A vision to endure

Submitted by digital on Tue, 09/15/2015 - 18:42
{"version":"0.3.0","atoms":[],"cards":[],"markups":[["em"],["strong"],["a",["href","https:\/\/www.youtube.com\/watch?v=zrtfXDk0L8A","target","_new"]],["a",["href","http:\/\/www.amazon.com\/The-Eyes-Skin-Architecture-Senses\/dp\/1119941288","target","_new"]],["a",["href","http:\/\/www.smithgroupjjr.com\/","target","_new"]],["i"]],"sections":[[1,"h2",[[0,[],0,"Chris\nDowney, AIA, taps into the fundamentals of design without sight"]]],[1,"p",[[0,[0],1,"Filippo Brunelleschi"],[0,[1,0],2," "],[0,[0],1,"changed the way architects see and, importantly, how they record what they see. We can, more or less, credit him for the vanishing point in drawing\u2014a watershed moment in measuring depth and creating perspective. Since the 15th century, it\u2019s been in the nature of perspectival drawing\u2014and, indeed, architecture\u2014to be able to precisely depict a building\u2019s relationship to a landscape. Perspective\u2014be it two-point or three-point, foreshortened or axonometric\u2014has become a foundational concept in architecture that hinges entirely on the ability to see. Take away sight, and perspective seems to vanish with it. And, as logic would follow, the promise of practicing architecture seems to vanish, as well."]]],[1,"p",[[0,[0],0,"The case of "],[0,[2],1,"Chris Downey, AIA"],[0,[],1,", who has been blind since 2008, turns this logic on its head, and the ability to have perspective is, well, a matter of perspective rather than rule. Yes, he can review construction drawings with his fingers using a special CAD program that prints plans and elevations in relief. Yes, he can advise other architects on the experience of being sightless as they design for the sightless. He can also observe the impact of sound on a space or the sun\u2019s warmth on a face with greater acuity than, say, an architect who relies primarily on sight to understand environmental factors. But if you define architecture as a creative process, then you have to wonder what the creative process is like for a blind architect. For Downey, it\u2019s simple: Architecture is a matter of vision, not necessarily sight."]]],[1,"p",[[0,[],0,"The most fundamental misunderstanding that people have\nabout a disability is about a focus on things that can\u2019t be done, as opposed to\nall the things that can be done\u2014or, perhaps, done differently. Architecture is\na creative profession, and with that should be the realization that creative\npowers transcend disabilities. There\u2019s also a perception that disability\ndefines a person. I\u2019ve experienced that, sure, and I\u2019m fairly new to being\nblind, so it\u2019s something that I think about."]]],[1,"p",[[0,[],0,"I had the chance to work on a disability merit badge\nwith my son and his scout troop soon after I lost my sight\u2014and working through\nthe book he had made me have a new appreciation of the culture of inclusion in\narchitecture. In architecture we think of codes and legal obligations. But in\nthe handbook they talked about handicaps versus disabilities\u2014and the underlying\nlogic had to do with social justice and equity. If you extrapolate that out to\narchitecture, you realize that architects have a direct role in investigating\nand ensuring social justice and equity. Think of it: I, as an architect, have\nthe opportunity to expand the range of people who can engage in culture and\ncommerce and physical spaces. We, as architects, have that opportunity."]]],[1,"blockquote",[[0,[0],1,"\u0022I don\u2019t see the\ndrawings, I feel them through touch, and I have a more intimate relationship to\nspace in that way because I have to mentally put myself in that building.\u0022"],[0,[],0," "]]],[1,"p",[[0,[],0,"It was a huge realization about the real job of\narchitects. It\u2019s an awesome responsibility, and I put it up there with our\nresponsibilities to reduce energy consumption or contribute to resilient\ncommunities."]]],[1,"p",[[0,[],0,"When I say that it\u2019s important to get more people with\ndisabilities into the profession, it\u2019s a multifaceted thing. When you have a\ndisability, you think in those terms\u2014you recognize new needs, you can find\nimprovements, whether you\u2019re in a wheelchair or without an arm or without\nsight. Think, for instance, of all the things you have to do in a bathroom\nrelated to simply washing your hands. That relationship, between ability and\naction, becomes a very clear concept when you have a disability\u2014and, I think,\npeople like Michael Graves drew that out and made people think about it."]]],[1,"p",[[0,[],0,"How I practice now that\u2019s different is, before, with\nsight, I was so focused on the visual agenda of architecture. Without sight,\nand drawing on my personal and professional experience, it\u2019s about dealing with\nthe environmental factors that really fill in the picture, if you will, of what\narchitecture is and can be. It\u2019s about focus, as I said\u2014because I have\nto\u2014because that\u2019s how I experience the world now. Since I don\u2019t see the\ndrawings, I feel them through touch, and I have a more intimate relationship to\nspace in that way because I have to mentally put myself in that building\u2014moving\nthrough the space, how the space will sound, how it could feel."]]],[1,"p",[[0,[],0,"One thing that you realize\u2014something I read about in\nJuhani Pallasmaa\u2019s book "],[0,[0,3],2,"The Eyes of the Skin"],[0,[],0,"\u2014is that sight, of all the senses,\nis the most detached. In other words, you don\u2019t have to touch something to\nunderstand it if you can see it, and you can be mentally satisfied just to see\nit. So I feel more connected and attached, and I have an appreciation of\nthermal aspects of a material, for instance, that I couldn\u2019t tap into before.\nAnother example might be that louder sounds have a great physical and\nmechanical impact on your mind that you can\u2019t imagine unless you\u2019re without\nsight."]]],[1,"p",[[0,[],0,"It\u2019s about movement, too. I row every morning and you\nrealize that, visually, you can\u2019t perceive rhythm as well as you can if you\u2019re\nwithout sight. Then there are bodily feelings like fatigue. One of the first\njobs I had after I lost my sight was to work on a rehab center in Palo Alto\n[Calif.] with "],[0,[4],1,"SmithGroupJJR"],[0,[],0,". It was such a challenge to go through my morning\nroutine that, by the time I got to the front door of the office, I was so\ntired. I also don\u2019t have the benefit of circadian rhythms\u2014I feel the sun, but I\ndon\u2019t see it. It is dark being blind, so sleep management is an issue, but I\nstay focused to beat that. I\u2019m deliberate in staying active with rowing because\nit helps."]]],[1,"blockquote",[[0,[0],1,"\u0022Architecture is\na creative profession, and with that should be the realization that creative\npowers transcend disabilities.\u0022"]]],[1,"p",[[0,[],0,"Being suddenly without sight, there are materials that\nyou realize have a more enduring or delightful experience than you did before.\nCompare stone and a plastic laminate for countertops, for instance. There\u2019s a\ndegree of solidity to the stone versus something that\u2019s clearly synthetic\u2014we\nknow this. In between those two extremes, though, there are synthetic materials\nthat feel much more generous than they should\u2014and engaging tactility really\nchanges your bias about materials."]]],[1,"p",[[0,[],0,"Take another example: borders. Borders inside of a\nbuilding can be signaled visually through materials, but you have to figure\nthat if you can change colors to signal that shift in a space, then you can\nchange textures, too. I remember experiencing Louis Kahn\u2019s Kimbell Art Museum\n[in Fort Worth, Texas] and the galleries there, with wood floors and inlaid\ntravertine that signal the underlying grid. I knew what that looked like, but I\ncan appreciate it now with my cane and my feet in a haptic way, in a different\nway."]]],[1,"p",[[0,[],0,"One thing about Kahn is that his vision was poor; a lot\nof people don\u2019t talk about that. He had a compromised sense of sight, and big\nthick glasses to go with it\u2014and he\u2019d often have to slide his glasses off his\nnose and get right up to the drawing before he could really study it. So his\nrelationship to materials, I think, has a lot to do with his visual\nimpairments."]]],[1,"p",[[0,[],0,"Not long after I lost my sight, I had to renew my\nlicense, and all sorts of practical issues came up. How do you have control\nover your drawings, for instance, if you can\u2019t see them? So, then, how do you\ncontinue to be a licensed architect? But I was able to renew it. The good news\nis: You\u2019d be hard-pressed today, with ADA and civil rights legislation, to bar\nsomeone from retaining their license. It\u2019s such a broad profession, in terms of\nskills and talents and abilities, that there\u2019s room for everyone. As a\npracticing architect today, I have a far greater appreciation of accessibility\nas it relates to spaces and, importantly, to architects."]]],[1,"p",[[0,[],0,"In the days of the cloaked architect\u2014the\nheroic master doing it alone\u2014I\u2019d have a harder time. But today the profession\nis so collaborative that I find myself on skilled teams that I contribute to. I\nwill, and do, strongly attest to the value of having different perspectives and\ndifferent approaches and different biases of a team setting. I\u2019m not currently\nstamping drawings, and I don\u2019t have the capacity to do working drawings, so I\npartner with people to do that. If I were to have a full-service firm one\nday\u2014which I aspire to\u2014I can, just like any other firm, employ a team of trusted\npeople and sighted partners. I don\u2019t see how there would be any difference\nbetween that scenario and a scenario in which I have sight.\u2014"],[0,[5],1,"As told to William Richards"],[0,[],0,"\n\n\n"]]],[1,"p",[[0,[],0,"\n\n\n\n"]]]]}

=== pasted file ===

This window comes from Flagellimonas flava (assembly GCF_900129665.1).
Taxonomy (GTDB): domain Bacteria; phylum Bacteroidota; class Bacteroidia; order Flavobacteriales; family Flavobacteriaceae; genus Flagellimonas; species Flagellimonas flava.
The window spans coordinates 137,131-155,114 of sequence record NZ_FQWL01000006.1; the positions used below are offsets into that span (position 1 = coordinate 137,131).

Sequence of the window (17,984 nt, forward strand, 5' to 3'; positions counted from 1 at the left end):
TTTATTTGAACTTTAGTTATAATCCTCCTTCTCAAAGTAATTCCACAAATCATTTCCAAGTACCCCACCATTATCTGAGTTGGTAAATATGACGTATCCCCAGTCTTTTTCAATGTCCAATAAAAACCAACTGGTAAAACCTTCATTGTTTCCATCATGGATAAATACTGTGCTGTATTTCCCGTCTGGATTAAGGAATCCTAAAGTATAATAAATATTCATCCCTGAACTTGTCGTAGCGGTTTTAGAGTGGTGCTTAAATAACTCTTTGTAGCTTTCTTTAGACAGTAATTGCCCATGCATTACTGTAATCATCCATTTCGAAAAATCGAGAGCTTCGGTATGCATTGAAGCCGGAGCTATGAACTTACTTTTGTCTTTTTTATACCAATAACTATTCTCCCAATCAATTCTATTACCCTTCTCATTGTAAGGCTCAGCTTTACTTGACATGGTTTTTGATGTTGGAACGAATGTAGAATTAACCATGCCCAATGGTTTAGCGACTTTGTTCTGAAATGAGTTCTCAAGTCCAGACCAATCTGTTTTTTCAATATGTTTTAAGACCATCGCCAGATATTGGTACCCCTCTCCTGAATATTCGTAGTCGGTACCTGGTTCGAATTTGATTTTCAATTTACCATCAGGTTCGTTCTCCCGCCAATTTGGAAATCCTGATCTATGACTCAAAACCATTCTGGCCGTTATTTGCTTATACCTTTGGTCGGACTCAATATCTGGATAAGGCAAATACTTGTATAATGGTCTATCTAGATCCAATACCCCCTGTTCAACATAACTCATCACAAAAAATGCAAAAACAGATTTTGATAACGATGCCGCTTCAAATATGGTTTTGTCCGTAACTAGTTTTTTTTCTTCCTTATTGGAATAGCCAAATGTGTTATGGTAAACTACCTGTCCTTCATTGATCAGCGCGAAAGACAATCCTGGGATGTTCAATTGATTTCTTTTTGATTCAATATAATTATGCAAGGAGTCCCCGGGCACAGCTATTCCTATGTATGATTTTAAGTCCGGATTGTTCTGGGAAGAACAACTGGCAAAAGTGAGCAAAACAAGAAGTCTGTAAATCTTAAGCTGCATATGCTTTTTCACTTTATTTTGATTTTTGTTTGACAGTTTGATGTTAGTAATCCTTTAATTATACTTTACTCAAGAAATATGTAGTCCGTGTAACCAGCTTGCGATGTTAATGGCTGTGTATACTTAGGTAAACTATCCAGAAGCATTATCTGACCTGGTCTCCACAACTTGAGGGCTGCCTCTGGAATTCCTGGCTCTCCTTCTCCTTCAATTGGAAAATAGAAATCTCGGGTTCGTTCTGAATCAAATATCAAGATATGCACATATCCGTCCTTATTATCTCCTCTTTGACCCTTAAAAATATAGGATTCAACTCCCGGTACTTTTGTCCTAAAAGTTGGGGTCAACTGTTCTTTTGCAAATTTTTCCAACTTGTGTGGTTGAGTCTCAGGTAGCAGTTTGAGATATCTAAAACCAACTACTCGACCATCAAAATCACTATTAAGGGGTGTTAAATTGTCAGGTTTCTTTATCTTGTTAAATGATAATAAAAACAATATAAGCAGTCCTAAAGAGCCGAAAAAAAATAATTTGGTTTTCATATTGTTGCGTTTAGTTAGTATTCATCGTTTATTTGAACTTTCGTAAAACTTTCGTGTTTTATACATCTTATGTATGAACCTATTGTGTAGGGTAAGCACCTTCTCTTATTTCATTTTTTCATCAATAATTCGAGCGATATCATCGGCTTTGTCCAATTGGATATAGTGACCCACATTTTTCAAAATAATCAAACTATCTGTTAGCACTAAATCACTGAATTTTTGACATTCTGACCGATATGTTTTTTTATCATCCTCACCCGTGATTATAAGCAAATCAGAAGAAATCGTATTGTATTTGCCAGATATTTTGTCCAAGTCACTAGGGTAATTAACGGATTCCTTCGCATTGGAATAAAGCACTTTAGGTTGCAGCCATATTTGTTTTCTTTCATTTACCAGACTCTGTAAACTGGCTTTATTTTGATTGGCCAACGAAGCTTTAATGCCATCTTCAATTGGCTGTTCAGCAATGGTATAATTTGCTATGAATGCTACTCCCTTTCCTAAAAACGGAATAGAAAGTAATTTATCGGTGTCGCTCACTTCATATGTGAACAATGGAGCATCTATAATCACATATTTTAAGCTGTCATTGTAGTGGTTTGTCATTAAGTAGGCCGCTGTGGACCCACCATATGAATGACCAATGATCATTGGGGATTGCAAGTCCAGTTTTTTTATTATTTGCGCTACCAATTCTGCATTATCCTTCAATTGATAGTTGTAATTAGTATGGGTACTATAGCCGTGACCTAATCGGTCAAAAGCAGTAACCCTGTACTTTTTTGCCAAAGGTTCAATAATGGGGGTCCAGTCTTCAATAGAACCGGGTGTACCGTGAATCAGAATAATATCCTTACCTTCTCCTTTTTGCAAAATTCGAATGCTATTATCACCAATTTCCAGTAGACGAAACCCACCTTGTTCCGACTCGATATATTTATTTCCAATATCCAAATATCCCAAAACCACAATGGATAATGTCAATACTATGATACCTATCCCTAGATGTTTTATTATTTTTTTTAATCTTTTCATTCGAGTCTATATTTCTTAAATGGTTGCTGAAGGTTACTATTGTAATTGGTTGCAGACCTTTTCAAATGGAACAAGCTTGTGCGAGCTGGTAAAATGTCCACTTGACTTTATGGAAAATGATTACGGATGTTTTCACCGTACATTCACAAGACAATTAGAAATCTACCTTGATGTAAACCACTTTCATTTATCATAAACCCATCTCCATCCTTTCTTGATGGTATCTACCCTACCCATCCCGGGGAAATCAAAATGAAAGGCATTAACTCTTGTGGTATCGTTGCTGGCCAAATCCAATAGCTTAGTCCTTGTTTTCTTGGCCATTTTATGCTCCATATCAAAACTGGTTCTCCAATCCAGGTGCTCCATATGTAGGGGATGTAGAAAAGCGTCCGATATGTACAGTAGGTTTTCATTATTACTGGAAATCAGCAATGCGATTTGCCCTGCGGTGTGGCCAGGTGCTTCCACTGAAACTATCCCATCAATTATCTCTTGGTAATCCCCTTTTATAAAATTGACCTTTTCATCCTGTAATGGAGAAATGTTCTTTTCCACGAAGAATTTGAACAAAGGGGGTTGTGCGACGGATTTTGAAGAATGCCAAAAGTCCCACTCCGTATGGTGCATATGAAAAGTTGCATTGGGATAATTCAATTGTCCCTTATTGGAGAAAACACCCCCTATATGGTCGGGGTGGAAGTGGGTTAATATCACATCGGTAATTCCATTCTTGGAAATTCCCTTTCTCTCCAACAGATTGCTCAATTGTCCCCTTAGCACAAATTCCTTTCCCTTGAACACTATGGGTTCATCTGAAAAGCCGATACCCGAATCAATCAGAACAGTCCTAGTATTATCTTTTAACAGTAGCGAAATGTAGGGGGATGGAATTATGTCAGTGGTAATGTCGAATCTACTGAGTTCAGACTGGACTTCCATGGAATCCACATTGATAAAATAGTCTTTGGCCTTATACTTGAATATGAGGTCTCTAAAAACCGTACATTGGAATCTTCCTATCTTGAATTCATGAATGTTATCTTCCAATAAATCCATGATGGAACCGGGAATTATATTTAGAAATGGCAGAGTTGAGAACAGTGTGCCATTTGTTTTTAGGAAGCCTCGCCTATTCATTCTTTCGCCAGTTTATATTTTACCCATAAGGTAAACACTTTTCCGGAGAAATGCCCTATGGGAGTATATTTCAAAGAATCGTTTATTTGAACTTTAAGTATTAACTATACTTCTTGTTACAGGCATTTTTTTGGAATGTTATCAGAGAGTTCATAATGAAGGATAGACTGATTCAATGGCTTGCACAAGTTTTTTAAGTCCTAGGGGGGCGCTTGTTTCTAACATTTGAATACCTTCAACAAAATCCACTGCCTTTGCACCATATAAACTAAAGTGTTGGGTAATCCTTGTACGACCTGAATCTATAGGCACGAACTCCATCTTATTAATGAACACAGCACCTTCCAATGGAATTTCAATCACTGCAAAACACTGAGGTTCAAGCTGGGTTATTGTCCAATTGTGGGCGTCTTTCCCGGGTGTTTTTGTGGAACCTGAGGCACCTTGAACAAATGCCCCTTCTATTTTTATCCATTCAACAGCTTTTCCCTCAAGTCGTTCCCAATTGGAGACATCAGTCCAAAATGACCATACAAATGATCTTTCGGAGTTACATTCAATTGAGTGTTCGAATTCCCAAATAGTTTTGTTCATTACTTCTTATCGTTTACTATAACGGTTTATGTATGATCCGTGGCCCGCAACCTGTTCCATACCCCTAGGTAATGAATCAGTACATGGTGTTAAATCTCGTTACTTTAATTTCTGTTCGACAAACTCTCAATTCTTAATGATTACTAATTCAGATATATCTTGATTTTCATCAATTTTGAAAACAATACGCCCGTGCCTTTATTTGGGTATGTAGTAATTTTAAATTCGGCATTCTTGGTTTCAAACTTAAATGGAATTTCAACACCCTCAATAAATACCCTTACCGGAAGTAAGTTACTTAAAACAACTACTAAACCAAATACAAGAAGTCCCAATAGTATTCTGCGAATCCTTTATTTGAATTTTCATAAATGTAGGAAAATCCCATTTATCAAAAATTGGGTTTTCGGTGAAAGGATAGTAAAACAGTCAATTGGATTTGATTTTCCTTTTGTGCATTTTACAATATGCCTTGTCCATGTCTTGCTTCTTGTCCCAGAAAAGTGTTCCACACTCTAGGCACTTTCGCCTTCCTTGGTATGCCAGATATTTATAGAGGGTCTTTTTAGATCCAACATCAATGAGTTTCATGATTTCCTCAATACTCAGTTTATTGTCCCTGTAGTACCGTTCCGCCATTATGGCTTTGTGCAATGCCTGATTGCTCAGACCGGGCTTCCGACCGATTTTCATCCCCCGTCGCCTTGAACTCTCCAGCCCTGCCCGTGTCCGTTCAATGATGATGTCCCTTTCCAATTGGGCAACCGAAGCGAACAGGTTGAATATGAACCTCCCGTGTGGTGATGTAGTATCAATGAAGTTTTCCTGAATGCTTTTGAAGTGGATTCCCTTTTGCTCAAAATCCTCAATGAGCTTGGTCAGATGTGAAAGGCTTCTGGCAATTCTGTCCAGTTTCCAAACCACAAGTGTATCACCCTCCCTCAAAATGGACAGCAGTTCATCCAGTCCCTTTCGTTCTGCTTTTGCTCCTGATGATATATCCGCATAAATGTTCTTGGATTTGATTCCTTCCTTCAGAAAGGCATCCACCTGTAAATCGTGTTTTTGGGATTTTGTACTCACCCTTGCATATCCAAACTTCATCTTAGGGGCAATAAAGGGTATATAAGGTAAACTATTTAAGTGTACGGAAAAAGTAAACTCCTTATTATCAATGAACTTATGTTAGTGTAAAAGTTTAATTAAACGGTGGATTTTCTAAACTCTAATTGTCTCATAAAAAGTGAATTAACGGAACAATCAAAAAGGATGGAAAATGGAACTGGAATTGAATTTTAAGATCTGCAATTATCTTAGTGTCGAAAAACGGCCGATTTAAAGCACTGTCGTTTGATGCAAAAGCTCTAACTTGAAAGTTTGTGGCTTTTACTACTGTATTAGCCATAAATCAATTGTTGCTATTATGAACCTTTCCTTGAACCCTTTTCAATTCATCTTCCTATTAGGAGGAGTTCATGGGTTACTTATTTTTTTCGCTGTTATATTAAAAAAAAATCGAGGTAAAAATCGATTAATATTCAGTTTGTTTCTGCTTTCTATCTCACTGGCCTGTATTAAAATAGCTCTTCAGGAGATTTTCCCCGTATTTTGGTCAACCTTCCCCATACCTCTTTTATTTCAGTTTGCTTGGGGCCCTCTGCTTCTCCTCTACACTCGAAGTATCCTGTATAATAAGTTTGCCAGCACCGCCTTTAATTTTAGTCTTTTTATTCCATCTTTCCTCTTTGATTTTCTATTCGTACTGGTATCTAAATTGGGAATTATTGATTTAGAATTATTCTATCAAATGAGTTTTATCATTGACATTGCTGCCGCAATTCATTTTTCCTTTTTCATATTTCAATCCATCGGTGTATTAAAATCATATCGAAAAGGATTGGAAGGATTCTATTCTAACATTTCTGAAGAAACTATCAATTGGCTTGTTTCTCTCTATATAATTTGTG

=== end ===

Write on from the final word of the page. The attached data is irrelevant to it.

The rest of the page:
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Chris Downey, AIA, speaks about his accomplishments as a blind architect.
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Chris Downey, AIA, and Sana Jahani, an architecture student at the University of California, Berkeley, were both featured in the AIA's short documentary "An Architect's Story."